By now, it was mid-afternoon and we had two more stops planned. Over the river, through the oak woodland we cruised, to Matanzas Creek Winery in the Bennett Valley. We stopped just long enough for Saxon to lead us to a broad series of terraces where their lavender fields grow, revealing romantic views to the surrounding oak-dotted hills.
This is the site where Saxon photographed the cover shot of Nancy Ondra’s fabulous book, Grasses: Versatile Partners for Uncommon Garden Designs, a great resource that’s always within reach when I design.
We still had some miles to cover and fearing that Lynmar might be closing their gates soon, Saxon called ahead, getting the all clear.
Chardonnay and Stewardship
By late afternoon, it was close to “magic light” time, when gardens (and vineyards) soften and photographs take on a special character. We were greeted at the 100-acre property by the beaming smile of Aniysa Fritz, then escorted to the garden occupying the border between the wine tasting and sales area and the vineyards that roller-coaster over the hillsides.
Eytan Navah, garden supervisor, walked us through rows of organically grown edibles and flowering plants selected to animate the garden with a rainbow of color, as well as provide food and habitat for beneficial insects, birds, and other desirable visitors.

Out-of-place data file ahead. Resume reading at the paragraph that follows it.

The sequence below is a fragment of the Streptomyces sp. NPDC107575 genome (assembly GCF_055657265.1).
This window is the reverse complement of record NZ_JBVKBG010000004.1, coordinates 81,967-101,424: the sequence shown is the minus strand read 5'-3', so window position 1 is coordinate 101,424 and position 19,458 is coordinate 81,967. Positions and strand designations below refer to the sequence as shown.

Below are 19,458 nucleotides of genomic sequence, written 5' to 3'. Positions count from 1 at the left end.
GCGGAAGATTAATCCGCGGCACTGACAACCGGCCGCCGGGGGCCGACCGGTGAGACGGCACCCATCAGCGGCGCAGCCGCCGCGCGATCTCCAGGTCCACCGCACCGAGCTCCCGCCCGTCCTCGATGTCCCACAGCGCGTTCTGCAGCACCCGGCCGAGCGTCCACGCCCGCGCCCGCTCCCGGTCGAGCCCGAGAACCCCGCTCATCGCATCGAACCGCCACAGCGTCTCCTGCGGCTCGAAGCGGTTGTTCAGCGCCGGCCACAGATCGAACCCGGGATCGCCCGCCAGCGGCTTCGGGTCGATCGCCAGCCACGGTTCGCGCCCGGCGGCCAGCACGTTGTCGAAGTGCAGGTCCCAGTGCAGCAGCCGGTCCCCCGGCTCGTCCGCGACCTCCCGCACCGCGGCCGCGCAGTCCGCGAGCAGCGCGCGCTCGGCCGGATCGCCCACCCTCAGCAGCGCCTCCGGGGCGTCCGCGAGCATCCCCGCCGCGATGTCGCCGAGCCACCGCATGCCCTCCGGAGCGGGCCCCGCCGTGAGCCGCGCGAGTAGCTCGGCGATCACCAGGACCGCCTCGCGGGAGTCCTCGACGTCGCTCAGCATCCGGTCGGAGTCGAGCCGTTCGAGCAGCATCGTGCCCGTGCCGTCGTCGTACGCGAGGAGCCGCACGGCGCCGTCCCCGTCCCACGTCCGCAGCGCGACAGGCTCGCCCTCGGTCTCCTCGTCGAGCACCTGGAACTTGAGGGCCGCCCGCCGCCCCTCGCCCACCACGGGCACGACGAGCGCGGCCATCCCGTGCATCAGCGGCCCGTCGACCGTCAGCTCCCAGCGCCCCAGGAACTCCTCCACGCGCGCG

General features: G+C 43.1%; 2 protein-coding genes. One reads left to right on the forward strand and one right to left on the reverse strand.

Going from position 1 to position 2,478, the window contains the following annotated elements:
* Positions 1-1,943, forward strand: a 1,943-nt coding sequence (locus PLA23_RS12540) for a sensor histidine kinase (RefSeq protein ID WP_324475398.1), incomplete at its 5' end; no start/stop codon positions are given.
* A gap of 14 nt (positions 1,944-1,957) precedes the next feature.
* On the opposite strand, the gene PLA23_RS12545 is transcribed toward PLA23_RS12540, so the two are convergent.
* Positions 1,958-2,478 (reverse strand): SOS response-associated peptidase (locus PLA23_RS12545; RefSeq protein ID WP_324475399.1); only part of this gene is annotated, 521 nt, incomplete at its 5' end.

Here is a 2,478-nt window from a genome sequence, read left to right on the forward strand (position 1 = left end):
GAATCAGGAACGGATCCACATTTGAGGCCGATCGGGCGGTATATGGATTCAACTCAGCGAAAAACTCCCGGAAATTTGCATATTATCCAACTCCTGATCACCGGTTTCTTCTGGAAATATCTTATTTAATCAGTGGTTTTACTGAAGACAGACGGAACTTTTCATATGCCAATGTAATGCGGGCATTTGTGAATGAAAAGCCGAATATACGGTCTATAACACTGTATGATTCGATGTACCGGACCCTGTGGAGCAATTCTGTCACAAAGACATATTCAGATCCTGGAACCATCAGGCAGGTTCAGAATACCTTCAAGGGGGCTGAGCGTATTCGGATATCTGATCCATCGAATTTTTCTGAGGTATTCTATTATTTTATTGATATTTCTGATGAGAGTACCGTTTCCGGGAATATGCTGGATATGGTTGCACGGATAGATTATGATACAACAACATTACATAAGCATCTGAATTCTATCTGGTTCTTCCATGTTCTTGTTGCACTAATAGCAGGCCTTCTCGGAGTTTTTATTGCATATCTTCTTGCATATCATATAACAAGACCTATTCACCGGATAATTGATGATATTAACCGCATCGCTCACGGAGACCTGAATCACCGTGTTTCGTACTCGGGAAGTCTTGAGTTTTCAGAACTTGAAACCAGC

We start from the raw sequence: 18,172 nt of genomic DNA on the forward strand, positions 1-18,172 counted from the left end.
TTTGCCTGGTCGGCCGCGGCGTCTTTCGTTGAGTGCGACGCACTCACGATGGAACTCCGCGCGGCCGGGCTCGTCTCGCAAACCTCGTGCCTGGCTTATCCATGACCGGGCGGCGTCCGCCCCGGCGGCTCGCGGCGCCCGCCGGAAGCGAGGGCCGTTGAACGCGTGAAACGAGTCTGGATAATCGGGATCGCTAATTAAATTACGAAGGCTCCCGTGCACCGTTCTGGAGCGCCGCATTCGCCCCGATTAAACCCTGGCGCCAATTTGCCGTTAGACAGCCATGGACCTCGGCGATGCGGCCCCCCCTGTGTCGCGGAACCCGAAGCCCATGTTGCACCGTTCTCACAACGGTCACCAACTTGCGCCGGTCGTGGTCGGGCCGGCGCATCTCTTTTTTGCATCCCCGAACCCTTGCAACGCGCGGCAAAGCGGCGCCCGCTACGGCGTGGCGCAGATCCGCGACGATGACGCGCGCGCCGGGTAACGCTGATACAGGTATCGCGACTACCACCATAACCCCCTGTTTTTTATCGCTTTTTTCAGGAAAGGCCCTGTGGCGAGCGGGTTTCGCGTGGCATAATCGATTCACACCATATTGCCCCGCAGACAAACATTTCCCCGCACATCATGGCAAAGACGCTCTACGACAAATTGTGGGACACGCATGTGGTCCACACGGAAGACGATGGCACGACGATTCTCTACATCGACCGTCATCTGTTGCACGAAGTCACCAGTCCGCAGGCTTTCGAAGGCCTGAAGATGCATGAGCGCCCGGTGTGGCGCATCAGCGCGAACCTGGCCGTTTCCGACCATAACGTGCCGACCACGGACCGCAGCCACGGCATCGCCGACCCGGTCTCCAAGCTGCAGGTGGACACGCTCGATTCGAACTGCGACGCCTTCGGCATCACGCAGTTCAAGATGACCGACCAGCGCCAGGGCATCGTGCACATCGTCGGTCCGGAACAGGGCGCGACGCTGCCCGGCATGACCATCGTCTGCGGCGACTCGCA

Lynmar is not just a farm that grows grapes. It’s an ecologically balanced symphony that embodies the deepest precepts of sustainability. Their management philosophy is to leave the property better than it was found. Rather than push the land into maximum grape production, areas have been left with natural stands of redwoods, and diversified with apple orchards and buzzing hives of bees. Gardens dot the property, producing herbs, flowers, fruits, and vegetables, including fava beans, leeks, eight types of garlic, and more than 100 heirloom tomato varieties. Much of this bounty finds its way to the winery’s professional kitchen for matched tastings that compliment the wines.
The lesson here is that people, agriculture, and a philosophy that respects ecological systems can co-exist and pay respect to the area’s dynamic cultural and natural history. If you’re going to be in the area, check their website for a schedule of their complimentary garden tours.
And if you’ve got an urge to meet Saxon Holt and hear about his exploits behind the lens, head back to paragraph three of this War and Peace-size blog post and treat yourself to an afternoon of fine food, wine, and some great ideas for raising herbs in your own garden, courtesy of Tammi Hartung.
Read more about Saxon, Tammi, and the event at PJ Breimer’s column at the Marin Independent Journal.
Saturday was my talk at Flora Grubb Gardens. A packed house of 100-plus got a combination of garden design fundamentals and snappy stand-up one-liners. Ya shoulda been there.
Not too bad… I exceeded the recommended 200-word blog post by a mere 1000 or so words. Thanks for hanging in there.